Recently I’ve been troubleshooting conditional access policy errors in relation to applications failing to allow users to login to specific applications. Conditional Access Policies (CAPs), are at the heart of identity security for Azure at present, to manage access to your applications with various conditions like where the user is logging in from, defining trusted sites and setting different access controls e.g. MFA.
One specific issue I have been troubleshooting is an error code from the Microsoft Identity Platform: AADSTS53003. A user was able to login from one specific site without any issues, but from another location the user received this application error, which was identified in the backend logs of the application.
After reviewing the Azure AD Sign-in logs in the tenant, there was nothing specific showing what this error related to, when sign-in logs were checked against the application itself. There wasn’t much available in terms of troubleshooting this error apart from backend logs, so it was time to understand the user flow to determine why one physical site the user simply could not sign in at all, but at other sites everything was fine. The trusted site was valid for the application in the CAPs, so this made the troubleshooting process a little more challenging.
Back to the drawing board
After understanding where the application was failing, I developed a ASP.Net Core Blazor web application to start troubleshooting this issue in a completely separate environment. Knowing the application was trying to call MS Graph on-behalf-of the user, which then failed, it was an easy setup to recreate in a Blazor server-side application. I used the MS Graph Client and pulled across some basic profile properties for a user in the test tenant, with an on-behalf-of flow to display the results in a basic table.
As this was a application for debugging purposes, I also added a page element, to include any errors on the page component to display any code errors. In the above screen shot, no exceptions were found. Now I had a basis to start to troubleshoot the issues.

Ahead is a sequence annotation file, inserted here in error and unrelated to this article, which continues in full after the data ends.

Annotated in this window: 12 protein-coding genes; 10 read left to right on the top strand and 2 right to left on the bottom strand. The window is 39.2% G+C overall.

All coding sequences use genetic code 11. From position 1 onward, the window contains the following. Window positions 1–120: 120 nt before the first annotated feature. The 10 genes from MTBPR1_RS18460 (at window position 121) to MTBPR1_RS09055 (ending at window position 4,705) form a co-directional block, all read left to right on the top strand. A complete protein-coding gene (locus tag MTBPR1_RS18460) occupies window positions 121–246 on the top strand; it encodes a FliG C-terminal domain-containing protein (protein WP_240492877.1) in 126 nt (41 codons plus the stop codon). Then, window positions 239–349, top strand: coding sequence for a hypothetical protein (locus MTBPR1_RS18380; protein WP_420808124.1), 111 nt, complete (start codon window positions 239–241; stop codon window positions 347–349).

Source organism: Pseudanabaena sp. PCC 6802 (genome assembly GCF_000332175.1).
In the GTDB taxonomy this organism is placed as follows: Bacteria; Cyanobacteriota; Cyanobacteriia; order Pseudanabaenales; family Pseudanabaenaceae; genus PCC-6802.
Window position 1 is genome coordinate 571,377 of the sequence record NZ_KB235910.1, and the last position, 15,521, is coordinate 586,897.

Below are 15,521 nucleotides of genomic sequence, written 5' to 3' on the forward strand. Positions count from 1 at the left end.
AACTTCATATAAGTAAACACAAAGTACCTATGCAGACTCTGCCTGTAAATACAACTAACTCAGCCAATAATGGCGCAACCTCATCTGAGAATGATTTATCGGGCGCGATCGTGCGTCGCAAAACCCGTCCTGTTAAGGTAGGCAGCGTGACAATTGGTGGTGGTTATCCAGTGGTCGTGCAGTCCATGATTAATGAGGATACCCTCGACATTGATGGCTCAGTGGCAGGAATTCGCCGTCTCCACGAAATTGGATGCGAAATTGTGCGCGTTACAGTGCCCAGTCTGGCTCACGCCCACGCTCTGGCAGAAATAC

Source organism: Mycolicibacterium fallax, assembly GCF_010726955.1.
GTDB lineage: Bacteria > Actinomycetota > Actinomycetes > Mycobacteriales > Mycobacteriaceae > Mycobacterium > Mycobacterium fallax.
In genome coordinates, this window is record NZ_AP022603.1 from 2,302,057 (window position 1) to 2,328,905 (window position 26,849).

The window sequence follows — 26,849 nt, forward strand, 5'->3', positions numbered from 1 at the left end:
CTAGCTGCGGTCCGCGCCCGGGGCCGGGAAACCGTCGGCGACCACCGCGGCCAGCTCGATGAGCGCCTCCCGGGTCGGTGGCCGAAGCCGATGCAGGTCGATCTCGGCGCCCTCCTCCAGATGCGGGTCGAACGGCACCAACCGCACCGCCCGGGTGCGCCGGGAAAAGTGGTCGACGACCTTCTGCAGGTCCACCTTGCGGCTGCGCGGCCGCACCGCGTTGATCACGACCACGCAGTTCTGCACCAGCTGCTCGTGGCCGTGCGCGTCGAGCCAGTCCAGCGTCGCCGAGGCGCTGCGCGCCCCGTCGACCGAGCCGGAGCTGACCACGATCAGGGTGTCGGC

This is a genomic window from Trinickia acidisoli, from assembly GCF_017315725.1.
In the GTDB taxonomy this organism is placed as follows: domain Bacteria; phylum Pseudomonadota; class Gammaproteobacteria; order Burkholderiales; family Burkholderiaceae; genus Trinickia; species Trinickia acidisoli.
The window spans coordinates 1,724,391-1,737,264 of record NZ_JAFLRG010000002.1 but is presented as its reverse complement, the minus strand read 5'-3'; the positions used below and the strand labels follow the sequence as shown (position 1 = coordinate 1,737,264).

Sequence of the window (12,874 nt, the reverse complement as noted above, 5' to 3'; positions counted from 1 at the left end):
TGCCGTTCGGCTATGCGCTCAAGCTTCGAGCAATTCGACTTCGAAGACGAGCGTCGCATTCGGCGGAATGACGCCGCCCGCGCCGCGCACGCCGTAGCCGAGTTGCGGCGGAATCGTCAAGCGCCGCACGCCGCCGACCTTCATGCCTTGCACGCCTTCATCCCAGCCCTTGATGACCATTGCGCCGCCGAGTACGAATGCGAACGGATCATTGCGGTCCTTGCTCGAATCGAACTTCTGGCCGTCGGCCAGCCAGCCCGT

I setup my conditional access polices in a similar manner to the production Azure AD tenant to block access from untrusted sites.
I had setup a single policy, with a single test user and tested the policy based on location. A simple setup where I had my development office location and a VM in Azure with a public IP address, which was trusted as this was an exclusion in this case.
I setup a second policy to block access to Office 365, as the production application also had API permissions to access Office 365 and also enforced MFA for the user.
Now for the test. The user accessed the application from a trusted location, but this resulted in a successful page load, with MFA as applied in the CAPs. At this point my application was only calling Microsoft Graph, just like the production application. I wasn’t concerned with Office 365 APIs at this time.
I asked the user to sign into login.microsoftonline.com, as we all know this is the Microsoft Identity Platform endpoint for all user, device and application access, which contains all the components we need to authenticate with Azure AD, and of course where we receive the AADSTS53003 error as part of the application access token request flow. At this point the user received the following error, after entering their password, even though MFA was enforced.
This was somewhat confusing as the user could sign in with MFA into the application, with MFA, but accessing login.microsoftonline.com, to sign into the users Azure AD tenant actually failed with the above error, without MFA.
A CAP was which blocked Office 365 from untrusted locations did not have the users location trusted IP address assigned for exclusion of the policy. Well that was an easy fix, but the the application that had issues signing the user in from another location, other than their home location, failed to provide them access with the AADSTS53003 error, when it call MS Graph. What comes next?
Re-creating the behavior
I wanted to re-create the behavior in my test Blazor application, so I determined that the error was not to do with the direct relationship with MS Graph, and started to add some scopes for SharePoint Online.
I then launched the application in Visual Studio, and hey presto!! the error was re-produced.
Why did this occur?
I determined that the error was not to do with the direct relationship with MS Graph, but the fact when the application was calling MS Graph, on-behalf-of the user, requesting an access token for the MS Graph resource, it was the fact the application had scopes assigned to access Office 365 API’s in it’s manifest. So this error was then simple to re-create, the Office 365 block policy required the users site to be trusted as part of an exclusion, so the application would not be blocked from requesting an access token for the MS Graph resource.
Hopefully, this post will help someone troubleshoot a similar error.